Surprising news hit us yesterday about the famous (or depending on your view of car dealership ads that scream at you, infamous) Ognibene Ford dealership in Batavia.  It seems a dispute between Ford and Ognibene has led to the whole joint getting shut down and equipment being sold off to make up monies owed to Ford.

This is a bad thing for Ognibene and a worse thing for his customers.  It’s not too good for Batavia’s economy, either.  It’s all very sad, actually.  My initial hunch was that this was a case of a business getting away from it’s owner.  That kind of thing happens all the time, especially in the world of sales, where giving out the best deal can sometimes lead salesmen to undercut their bottom line.  It might still be true, however, as things go on and reports continue to flow out, Ognibene’s actions and statements begin to take on more shades of narcissism.  The kind of narcissism that sometimes leads you blindly down the wrong path:

Court shuts down Mike Ognibene Ford || Democrat & Chronicle: Business

Ognibene, a resident of Elba, Genesee County, whose face is well known throughout western New York because of his television ads, said Ford Credit has made false accusations and used manipulative business practices against him. He said he is preparing a counteraction “unless (his) attorney is directing differently.”

Ognibene accused Ford of trying to ruin his name and reputation and trying to block the sale of the dealership.

“There’s too much to tell,” he said.

Don’t get me wrong: corporations will screw you.  Oh, yes.  There will be butt.  Corporations will run you over without the slightest regard for your person if you in the way of their bottom line.  But the chief complaint against corporations is that they are above all totally impersonal.  They don’t give a damn about you or your reputation.

To suggest that Ford Corporation is actively attacking your reputation in a town of 220,000 people and blocking the sale of your crappy little operation is a bit of that old criminal narcissism I was talking about.  They aren’t Omni Consumer Products, and they don’t care about you.  If Ford is trying to block the sale of the store, it’s probably because 8 million dollars worth of Ford’s own equipment is part of what he’s trying to sell.  That, and the fact that said multi-million dollar equipment has allegedly begun disappearing in the night, according to both Ford Motors and even Ognibene’s own employees:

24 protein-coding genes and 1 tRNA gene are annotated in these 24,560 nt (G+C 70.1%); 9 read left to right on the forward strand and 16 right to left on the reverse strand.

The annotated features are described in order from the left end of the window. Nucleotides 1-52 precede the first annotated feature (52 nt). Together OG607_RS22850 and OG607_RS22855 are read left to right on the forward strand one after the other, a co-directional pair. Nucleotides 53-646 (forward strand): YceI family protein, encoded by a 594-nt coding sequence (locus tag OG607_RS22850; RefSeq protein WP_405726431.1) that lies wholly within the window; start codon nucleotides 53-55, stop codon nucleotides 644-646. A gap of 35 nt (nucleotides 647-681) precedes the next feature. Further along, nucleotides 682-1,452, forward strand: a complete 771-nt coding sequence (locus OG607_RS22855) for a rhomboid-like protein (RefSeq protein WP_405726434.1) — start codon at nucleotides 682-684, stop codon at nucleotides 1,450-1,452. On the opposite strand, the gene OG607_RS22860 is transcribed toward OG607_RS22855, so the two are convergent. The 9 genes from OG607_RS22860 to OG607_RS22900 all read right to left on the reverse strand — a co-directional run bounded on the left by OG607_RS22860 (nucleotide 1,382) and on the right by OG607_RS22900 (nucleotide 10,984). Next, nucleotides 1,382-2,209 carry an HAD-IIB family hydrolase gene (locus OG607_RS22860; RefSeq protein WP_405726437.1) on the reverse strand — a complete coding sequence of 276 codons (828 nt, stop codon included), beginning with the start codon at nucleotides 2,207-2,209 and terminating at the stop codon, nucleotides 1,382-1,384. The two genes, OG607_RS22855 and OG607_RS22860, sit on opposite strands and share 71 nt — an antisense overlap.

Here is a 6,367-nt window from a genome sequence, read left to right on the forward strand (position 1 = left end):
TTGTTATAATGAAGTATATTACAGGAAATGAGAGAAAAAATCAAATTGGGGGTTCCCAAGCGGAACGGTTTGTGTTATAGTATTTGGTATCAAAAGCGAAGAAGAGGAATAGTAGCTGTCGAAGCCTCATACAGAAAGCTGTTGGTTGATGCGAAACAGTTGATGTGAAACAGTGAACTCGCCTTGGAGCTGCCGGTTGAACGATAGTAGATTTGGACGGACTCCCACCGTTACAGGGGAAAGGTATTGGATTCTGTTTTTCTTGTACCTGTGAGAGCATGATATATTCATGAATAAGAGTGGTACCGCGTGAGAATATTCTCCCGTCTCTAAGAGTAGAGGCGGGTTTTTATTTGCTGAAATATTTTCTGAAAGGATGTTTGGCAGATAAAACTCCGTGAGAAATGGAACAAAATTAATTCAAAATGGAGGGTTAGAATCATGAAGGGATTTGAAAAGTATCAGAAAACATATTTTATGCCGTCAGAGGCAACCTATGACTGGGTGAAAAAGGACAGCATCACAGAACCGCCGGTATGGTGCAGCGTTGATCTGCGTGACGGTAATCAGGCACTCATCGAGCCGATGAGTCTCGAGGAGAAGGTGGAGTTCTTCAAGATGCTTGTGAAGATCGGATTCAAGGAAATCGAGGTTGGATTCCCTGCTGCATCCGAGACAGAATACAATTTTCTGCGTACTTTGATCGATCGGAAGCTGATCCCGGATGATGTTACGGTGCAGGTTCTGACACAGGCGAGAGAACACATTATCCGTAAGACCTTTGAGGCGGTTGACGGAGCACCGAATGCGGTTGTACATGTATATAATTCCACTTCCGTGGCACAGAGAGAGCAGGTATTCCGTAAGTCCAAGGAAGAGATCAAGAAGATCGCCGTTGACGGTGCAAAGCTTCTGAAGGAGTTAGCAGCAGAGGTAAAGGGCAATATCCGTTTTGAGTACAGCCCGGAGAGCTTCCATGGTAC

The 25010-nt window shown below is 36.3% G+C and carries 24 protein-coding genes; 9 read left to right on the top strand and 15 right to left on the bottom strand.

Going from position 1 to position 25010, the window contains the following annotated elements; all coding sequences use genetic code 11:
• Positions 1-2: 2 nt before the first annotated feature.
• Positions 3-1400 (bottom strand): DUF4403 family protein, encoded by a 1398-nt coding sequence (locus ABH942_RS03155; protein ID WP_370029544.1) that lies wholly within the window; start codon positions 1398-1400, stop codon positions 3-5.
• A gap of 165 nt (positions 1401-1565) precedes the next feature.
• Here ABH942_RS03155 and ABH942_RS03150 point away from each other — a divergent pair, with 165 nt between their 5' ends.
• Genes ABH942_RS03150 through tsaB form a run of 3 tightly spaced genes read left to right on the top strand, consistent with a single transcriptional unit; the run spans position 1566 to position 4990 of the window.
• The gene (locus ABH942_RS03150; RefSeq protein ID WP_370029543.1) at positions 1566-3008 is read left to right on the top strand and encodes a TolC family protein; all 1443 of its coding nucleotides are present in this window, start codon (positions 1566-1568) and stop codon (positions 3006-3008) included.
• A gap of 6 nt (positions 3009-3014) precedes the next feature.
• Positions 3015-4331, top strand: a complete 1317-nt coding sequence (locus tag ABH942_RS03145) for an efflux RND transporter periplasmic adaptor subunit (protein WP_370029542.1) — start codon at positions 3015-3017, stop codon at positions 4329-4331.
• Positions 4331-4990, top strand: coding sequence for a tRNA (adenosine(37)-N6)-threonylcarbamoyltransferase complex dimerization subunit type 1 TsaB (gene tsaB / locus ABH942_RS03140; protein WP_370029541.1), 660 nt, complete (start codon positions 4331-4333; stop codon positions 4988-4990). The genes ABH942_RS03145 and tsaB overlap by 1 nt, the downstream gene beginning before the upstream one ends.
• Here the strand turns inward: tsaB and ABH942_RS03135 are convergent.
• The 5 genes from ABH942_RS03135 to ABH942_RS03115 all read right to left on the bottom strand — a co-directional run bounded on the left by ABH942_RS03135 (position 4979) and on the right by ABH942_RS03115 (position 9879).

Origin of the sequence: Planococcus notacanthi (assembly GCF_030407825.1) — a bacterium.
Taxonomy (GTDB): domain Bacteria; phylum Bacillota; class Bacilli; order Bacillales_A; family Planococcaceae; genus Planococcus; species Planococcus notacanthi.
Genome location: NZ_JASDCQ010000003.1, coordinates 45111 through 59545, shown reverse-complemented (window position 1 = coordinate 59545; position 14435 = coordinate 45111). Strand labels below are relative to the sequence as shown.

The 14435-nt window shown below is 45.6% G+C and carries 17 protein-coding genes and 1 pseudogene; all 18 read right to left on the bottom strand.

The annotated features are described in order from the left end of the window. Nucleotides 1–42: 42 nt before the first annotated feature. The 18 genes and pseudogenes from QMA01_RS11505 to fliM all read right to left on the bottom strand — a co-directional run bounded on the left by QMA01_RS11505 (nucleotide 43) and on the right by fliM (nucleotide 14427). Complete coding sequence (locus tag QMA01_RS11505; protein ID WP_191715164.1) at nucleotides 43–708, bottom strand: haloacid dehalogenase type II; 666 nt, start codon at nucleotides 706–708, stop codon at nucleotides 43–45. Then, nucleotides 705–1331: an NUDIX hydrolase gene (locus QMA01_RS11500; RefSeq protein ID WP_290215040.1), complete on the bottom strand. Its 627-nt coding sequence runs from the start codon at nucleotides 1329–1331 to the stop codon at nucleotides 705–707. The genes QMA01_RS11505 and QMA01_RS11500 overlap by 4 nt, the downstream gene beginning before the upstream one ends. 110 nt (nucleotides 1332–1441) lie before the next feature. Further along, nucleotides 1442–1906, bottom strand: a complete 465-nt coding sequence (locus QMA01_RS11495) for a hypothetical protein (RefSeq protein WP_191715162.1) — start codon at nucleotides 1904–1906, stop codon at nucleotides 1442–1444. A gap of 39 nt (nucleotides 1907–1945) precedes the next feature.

Ford Lawsuit Shuts Down Batavia Dealership –

In court papers, Ford Credit said it tried to work out a compromise. In April, it entered into a new agreement to allow Ognibene to remain open while making payments on the back debt. But, earlier this month, Ford abruptly filed suit because it says expensive equipment it owned started to disappear.

Employees say welding machines computers and diagnostic equipment was being removed from the dealership “during overnight hours.”

What’s more, the phrase, “There’s too much to tell,” rates right up
there with “you wouldn’t understand,” or “you wouldn’t believe me if I told you,” or “Well, if you don’t know, I’m
not going to tell you.”  The impression is that everything is happening to him, it’s entirely unique to his situation, Ford’s is out to get him, he’s been setup and it would all sound crazy if he said it out loud.  It’s all very complex.  There’s just too much to tell.

Employees also seem to be saying that they didn’t really know there was a problem except that the staff was being rapidly liquidated.  That may just be ignorant employees, but more likely, it’s the type of tightening of information that happens when companies realize they’ve over-topped themselves and are heading for a major crash.

This is all very much a shame, and it’s going to get worse.  It turns out that the extended warranties he was selling to people were not funded, insured or endorsed by Ford Motor Company at all.  Ognibene is saying that he recommends customers go to his Crazy Cheap Cars location to get service, but how long before that service center gets overwhelmed is anyone’s guess.  The whole problem with selling warranties outside of the parent company is that warranties are something you sell once and afterwards you receive no further compensation even while having to pay employees to do the warrantied work.  That’s a very, very tough business model to make successful, just ask Gateway Computers.

So, here’s to hoping that Ognibene customers can find some way to get some economic justice without acrimony or lawsuits.  After all, lawsuits might “award” you penalties, but you’re not getting blood from a stone.

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